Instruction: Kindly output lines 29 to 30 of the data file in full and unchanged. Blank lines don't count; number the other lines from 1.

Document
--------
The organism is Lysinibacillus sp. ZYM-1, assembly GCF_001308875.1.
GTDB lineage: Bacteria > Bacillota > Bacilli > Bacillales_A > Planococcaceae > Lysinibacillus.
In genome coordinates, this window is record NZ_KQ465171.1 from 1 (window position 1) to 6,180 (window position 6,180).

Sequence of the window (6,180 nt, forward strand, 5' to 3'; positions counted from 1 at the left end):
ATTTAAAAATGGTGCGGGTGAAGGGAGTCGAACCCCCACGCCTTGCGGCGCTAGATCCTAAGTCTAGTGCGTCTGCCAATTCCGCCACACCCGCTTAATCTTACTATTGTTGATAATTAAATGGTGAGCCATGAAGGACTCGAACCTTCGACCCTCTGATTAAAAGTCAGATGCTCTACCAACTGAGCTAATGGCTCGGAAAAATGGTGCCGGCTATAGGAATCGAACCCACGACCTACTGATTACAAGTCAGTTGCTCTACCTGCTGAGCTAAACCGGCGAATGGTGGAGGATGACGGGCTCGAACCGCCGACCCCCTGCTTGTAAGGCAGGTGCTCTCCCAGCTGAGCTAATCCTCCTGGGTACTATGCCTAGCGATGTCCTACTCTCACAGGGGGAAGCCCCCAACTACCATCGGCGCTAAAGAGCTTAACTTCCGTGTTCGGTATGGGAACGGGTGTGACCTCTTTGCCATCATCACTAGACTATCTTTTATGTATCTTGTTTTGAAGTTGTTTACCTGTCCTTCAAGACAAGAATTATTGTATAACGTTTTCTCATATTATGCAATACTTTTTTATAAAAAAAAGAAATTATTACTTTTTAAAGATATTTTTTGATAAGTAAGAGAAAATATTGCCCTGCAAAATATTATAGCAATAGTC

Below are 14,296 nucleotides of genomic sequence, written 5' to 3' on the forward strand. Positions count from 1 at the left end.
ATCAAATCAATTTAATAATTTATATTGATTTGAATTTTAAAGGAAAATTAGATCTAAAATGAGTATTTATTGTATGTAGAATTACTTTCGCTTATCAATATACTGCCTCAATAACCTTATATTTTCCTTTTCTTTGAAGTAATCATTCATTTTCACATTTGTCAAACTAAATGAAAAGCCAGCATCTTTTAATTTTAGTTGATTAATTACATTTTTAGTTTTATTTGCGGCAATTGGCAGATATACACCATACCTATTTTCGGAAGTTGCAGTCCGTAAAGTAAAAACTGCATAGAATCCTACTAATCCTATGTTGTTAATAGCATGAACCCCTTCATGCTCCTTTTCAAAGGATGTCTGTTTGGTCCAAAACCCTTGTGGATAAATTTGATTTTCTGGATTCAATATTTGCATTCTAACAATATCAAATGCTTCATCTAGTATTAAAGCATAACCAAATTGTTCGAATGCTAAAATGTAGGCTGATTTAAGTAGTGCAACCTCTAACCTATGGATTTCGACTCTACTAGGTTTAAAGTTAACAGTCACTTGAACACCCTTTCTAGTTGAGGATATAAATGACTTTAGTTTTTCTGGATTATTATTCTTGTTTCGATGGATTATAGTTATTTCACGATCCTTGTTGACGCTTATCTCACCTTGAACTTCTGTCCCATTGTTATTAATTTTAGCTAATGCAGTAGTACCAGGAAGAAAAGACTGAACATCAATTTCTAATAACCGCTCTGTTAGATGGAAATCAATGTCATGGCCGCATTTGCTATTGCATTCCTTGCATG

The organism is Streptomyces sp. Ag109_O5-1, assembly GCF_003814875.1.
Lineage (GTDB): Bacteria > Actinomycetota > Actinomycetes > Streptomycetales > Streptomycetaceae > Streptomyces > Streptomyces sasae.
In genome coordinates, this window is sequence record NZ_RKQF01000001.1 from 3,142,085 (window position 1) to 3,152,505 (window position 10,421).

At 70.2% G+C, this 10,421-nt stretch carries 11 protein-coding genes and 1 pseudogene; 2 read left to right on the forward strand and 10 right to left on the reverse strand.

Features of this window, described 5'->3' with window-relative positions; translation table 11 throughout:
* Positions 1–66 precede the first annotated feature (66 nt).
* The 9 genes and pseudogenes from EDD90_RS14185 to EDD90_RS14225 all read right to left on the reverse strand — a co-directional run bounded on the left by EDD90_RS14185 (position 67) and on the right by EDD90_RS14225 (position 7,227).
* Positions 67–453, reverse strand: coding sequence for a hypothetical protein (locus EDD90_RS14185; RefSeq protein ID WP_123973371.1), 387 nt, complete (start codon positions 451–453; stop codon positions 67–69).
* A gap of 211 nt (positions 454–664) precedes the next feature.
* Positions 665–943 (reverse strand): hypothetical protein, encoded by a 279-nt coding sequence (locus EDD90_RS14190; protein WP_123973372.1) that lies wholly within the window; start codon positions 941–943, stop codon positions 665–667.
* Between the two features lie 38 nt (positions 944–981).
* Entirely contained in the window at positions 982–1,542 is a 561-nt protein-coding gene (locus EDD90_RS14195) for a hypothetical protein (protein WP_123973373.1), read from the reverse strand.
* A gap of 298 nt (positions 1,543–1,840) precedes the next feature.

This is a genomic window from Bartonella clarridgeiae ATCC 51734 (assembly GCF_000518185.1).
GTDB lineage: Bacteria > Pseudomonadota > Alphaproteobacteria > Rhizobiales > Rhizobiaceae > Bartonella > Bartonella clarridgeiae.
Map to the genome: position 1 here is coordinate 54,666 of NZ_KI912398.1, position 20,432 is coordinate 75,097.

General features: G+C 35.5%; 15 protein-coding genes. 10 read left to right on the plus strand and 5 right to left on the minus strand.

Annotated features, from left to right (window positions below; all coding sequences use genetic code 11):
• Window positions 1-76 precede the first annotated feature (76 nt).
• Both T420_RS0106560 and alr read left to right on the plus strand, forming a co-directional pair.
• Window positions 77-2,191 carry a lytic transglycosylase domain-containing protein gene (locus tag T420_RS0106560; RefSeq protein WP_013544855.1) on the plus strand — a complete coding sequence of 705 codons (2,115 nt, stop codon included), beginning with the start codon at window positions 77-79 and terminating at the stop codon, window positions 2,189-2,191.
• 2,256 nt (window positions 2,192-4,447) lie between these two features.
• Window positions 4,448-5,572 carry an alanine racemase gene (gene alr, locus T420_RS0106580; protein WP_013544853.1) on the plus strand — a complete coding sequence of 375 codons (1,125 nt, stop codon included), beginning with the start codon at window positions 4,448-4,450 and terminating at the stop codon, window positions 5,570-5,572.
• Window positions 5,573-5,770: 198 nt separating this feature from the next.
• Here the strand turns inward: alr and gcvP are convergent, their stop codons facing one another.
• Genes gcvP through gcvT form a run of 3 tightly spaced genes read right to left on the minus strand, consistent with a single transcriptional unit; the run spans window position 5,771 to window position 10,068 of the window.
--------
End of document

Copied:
• 2,256 nt (window positions 2,192-4,447) lie between these two features.
• Window positions 4,448-5,572 carry an alanine racemase gene (gene alr, locus T420_RS0106580; protein WP_013544853.1) on the plus strand — a complete coding sequence of 375 codons (1,125 nt, stop codon included), beginning with the start codon at window positions 4,448-4,450 and terminating at the stop codon, window positions 5,570-5,572.